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Article 103a UCMJ Attempted Espionage

Facing a court-martial, UCMJ action, Administrative Separation Board, or other Adverse Administrative Action for Article 103a UCMJ Attempted Espionage? Call our experienced military defense lawyers at 1-800-921-8607 for a free consultation.

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Note: This law applies only to Article 103a UCMJ Attempted Espionage offenses committed on and after 1 January 2019.

What is Article 103a UCMJ Attempted Espionage?

Article 103A Ucmj Attempted EspionageArticle 103a of the UCMJ addresses the crime of attempted espionage, which involves attempting to gather, transmit, or deliver defense information to a foreign entity with the intent to aid a foreign power. This offense carries severe penalties, including confinement, dishonorable discharge, forfeiture of pay, and reduction in rank. The specific punishment depends on the offense’s date, with variations in sentencing parameters and maximum punishments. Manual for Courts-Martial, United States (2024 ed.)

If accused of attempted espionage under Article 103a UCMJ, seeking assistance from the best military defense lawyers is crucial. The complexities of military law and the severity of the charges necessitate a robust defense strategy. Experienced court martial lawyers can navigate the intricate legal landscape, protecting the accused’s rights. They can scrutinize the evidence, challenge procedural errors, and provide a comprehensive defense to mitigate potential penalties or achieve an acquittal.

Engaging skilled legal representation from a firm like Gonzalez & Waddington ensures that the defense is tailored to the case’s specific circumstances. Their knowledge and experience in military law make them well-equipped to handle the unique challenges of a court-martial, providing the best

possible outcome for the accused. Given the high stakes of an attempted espionage charge, securing the services of proficient court martial lawyers is essential for safeguarding one’s future and career.

Note: The maximum and minimum punishments for Article 103a UCMJ Attempted Espionage vary depending on the date of the offense.

What are the Elements of Article 103a UCMJ Attempted Espionage?

  1. That (state the time and place alleged), the accused committed a certain  overt act, to wit: _______;
  2. That the act was done with intent to commit espionage against the United States;
  3. That the act amounted to more than mere preparation; and
  4. That the act apparently tended to bring about the offense of espionage.

What are the Maximum Punishments for Article 103a UCMJ Attempted Espionage?

For offenses committed between 1 January 2019 and 27 December 2023:

  • Life without eligibility for parole
  • Dishonorable Discharge, Bad Conduct Discharge, Dismissal
  • Total Forfeitures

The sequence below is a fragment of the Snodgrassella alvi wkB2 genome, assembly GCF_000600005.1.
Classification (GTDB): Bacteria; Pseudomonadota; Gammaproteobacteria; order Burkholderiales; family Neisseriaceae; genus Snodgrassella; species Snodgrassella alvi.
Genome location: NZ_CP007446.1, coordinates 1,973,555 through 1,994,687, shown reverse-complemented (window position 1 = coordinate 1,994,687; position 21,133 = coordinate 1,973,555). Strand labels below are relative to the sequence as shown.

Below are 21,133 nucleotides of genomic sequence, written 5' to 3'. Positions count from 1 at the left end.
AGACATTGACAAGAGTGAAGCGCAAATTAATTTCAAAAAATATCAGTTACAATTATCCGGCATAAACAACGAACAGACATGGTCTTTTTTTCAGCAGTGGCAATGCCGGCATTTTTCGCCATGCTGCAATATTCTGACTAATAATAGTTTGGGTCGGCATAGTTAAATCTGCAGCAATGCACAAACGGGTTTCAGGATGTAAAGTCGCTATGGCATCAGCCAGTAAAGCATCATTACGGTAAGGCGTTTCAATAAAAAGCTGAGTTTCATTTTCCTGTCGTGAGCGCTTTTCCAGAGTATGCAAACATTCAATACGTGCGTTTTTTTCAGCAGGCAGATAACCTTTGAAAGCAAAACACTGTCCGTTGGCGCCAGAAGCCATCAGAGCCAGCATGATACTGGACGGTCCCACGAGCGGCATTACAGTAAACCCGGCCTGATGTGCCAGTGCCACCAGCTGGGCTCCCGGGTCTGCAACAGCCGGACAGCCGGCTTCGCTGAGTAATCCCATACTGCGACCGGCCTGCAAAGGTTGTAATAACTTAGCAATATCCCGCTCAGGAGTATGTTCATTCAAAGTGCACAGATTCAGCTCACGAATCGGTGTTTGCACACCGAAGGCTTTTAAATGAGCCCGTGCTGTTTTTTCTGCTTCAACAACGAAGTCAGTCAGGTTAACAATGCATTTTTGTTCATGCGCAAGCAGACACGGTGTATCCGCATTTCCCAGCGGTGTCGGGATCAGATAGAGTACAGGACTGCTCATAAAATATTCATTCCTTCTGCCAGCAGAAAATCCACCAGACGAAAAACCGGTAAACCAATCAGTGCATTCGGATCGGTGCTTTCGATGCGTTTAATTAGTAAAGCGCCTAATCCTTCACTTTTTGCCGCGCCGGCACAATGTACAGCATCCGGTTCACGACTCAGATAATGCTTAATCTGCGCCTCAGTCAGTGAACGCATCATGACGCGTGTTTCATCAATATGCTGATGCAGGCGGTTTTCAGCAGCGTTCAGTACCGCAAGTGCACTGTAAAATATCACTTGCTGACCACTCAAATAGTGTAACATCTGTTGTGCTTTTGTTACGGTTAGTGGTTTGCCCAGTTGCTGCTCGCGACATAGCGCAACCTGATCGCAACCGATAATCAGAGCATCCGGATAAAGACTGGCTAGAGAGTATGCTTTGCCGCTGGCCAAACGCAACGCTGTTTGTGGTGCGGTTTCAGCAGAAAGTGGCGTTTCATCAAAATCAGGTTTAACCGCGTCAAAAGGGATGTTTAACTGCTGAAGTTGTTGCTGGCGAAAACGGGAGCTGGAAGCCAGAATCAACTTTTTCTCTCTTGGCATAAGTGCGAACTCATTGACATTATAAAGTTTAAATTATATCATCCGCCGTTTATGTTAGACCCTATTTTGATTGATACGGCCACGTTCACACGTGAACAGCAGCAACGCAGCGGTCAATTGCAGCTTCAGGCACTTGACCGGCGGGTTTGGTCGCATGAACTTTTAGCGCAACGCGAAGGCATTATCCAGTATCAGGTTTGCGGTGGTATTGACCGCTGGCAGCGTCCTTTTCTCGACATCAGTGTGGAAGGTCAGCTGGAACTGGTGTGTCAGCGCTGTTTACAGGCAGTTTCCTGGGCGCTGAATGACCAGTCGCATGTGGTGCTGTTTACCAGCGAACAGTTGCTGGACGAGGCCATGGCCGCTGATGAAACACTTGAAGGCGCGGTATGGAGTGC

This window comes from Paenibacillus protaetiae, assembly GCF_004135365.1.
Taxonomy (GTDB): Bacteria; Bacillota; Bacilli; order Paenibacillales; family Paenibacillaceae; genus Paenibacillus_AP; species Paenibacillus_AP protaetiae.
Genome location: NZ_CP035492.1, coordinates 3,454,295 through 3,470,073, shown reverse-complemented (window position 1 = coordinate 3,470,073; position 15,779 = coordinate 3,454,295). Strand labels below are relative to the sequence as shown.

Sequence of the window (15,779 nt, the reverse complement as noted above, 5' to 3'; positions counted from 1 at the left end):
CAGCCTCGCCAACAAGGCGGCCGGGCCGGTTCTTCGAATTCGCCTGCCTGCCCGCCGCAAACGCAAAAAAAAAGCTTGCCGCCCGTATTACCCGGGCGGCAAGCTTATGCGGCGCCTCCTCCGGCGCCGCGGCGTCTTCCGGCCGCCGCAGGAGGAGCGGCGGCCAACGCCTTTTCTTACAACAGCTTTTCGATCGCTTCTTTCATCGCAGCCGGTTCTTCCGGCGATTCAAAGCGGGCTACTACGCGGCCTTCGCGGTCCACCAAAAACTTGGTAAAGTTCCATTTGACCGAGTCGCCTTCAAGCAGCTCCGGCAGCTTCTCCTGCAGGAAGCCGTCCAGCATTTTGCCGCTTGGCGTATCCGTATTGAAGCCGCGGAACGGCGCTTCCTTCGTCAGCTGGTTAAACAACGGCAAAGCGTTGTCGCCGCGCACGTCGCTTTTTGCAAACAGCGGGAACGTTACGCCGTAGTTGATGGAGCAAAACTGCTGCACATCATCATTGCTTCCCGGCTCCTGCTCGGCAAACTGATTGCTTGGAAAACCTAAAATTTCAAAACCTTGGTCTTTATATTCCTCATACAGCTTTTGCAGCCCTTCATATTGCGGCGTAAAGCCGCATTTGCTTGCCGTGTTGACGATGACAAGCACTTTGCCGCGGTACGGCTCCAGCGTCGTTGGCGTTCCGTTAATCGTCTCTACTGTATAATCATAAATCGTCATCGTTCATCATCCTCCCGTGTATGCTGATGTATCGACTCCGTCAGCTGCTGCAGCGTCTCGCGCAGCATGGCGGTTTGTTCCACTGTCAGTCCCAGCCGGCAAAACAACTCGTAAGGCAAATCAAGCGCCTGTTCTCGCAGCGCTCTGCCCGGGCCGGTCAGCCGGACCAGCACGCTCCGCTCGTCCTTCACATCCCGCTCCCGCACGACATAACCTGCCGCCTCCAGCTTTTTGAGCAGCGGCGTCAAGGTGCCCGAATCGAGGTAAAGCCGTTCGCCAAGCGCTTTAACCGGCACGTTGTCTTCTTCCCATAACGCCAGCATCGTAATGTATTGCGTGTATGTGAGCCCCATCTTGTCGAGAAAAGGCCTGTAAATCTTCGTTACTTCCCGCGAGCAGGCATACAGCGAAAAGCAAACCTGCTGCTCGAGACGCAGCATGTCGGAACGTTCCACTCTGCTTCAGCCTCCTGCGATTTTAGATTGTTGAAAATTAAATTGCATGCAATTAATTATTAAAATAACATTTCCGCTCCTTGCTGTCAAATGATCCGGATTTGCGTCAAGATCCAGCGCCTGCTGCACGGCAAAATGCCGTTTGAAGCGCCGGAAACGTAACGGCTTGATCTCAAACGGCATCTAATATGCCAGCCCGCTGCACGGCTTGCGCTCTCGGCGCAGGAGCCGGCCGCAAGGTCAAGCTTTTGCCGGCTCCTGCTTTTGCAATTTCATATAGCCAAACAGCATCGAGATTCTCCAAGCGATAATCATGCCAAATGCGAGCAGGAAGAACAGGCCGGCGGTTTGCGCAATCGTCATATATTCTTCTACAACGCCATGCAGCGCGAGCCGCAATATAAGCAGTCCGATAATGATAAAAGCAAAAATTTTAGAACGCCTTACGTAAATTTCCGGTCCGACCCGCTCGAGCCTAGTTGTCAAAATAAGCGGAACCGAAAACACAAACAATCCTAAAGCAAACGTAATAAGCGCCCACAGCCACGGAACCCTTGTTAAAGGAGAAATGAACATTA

• Reduction to E-1

For Article 103a UCMJ Attempted Espionage offenses committed after 27 December 2023

  • Under the Sentencing Parameters, Article 103a UCMJ Attempted Espionage is a Category 5 Offense – Confinement from 240-480 months (20 to 40 years)
  • Dishonorable Discharge, Bad Conduct Discharge, Dismissal
  • Total Forfeitures
  • Reduction to E-1
  • Note: The Military Judge MAY impose a period of confinement less than the jurisdictional maximum period of confinement upon finding specific facts that warrant such a sentence. Manual for Courts-Martial, United States (2024 ed.), Appendix 12B-C

Combined UCMJ Maximum Punishment Charts

Sample Specification for Article 103a UCMJ Attempted Espionage

In that Lt Col Jennifer Brickell, US Air Force, did, at or near Washington, DC, on or about 28 May 2025, with intent or reason to believe it would be used to the injury of the United States or to the advantage of Russia, a foreign nation, attempt to deliver Top Secret Nuclear Cyber Attack Program, Code Named “Eye of the Needle,” relating to the national defense, which directly concerned nuclear cryptographic information, a major element of defense strategy to Vladimir Mendachev, a representative of Sasha Putin an agent of a foreign government indirectly by dropping a thumb drive in Vladimir Mendachev mailbox.

Model Specification for Article 103a UCMJ Attempted Espionage

In that __________ (personal jurisdiction data), did, (at/on board—location), on or about  _________, with intent or reason to believe it would be used to the injury of the United States or to the advantage of __________, a foreign nation, attempt to (communicate) (deliver) (transmit) (__________) (description of item) (a document) (a writing) (a Code book) (a sketch) (a photograph) (a photographic negative) (a blueprint) (a plan) (a map) (a model) (a note) (an instrument) (an appliance) (information) relating to the national defense, [(which directly concerned (nuclear weaponry) (military spacecraft) (military satellites) (early warnings systems) (__________, a means of defense or retaliation against a large scale attack) (war plans) (communications intelligence) (cryptographic information) (__________, a major weapons system) (__________, a major element of defense strategy)] to __________ ((a representative of) (an officer of) (an agent of) (an employee of) (a subject of) (a citizen of)) ((a foreign government) (a faction within a foreign country) (a party within a foreign country) (a military force within a foreign country) (a naval force within a foreign country)) (indirectly by _________).

What are the Definitions for Article 103a UCMJ Attempted Espionage?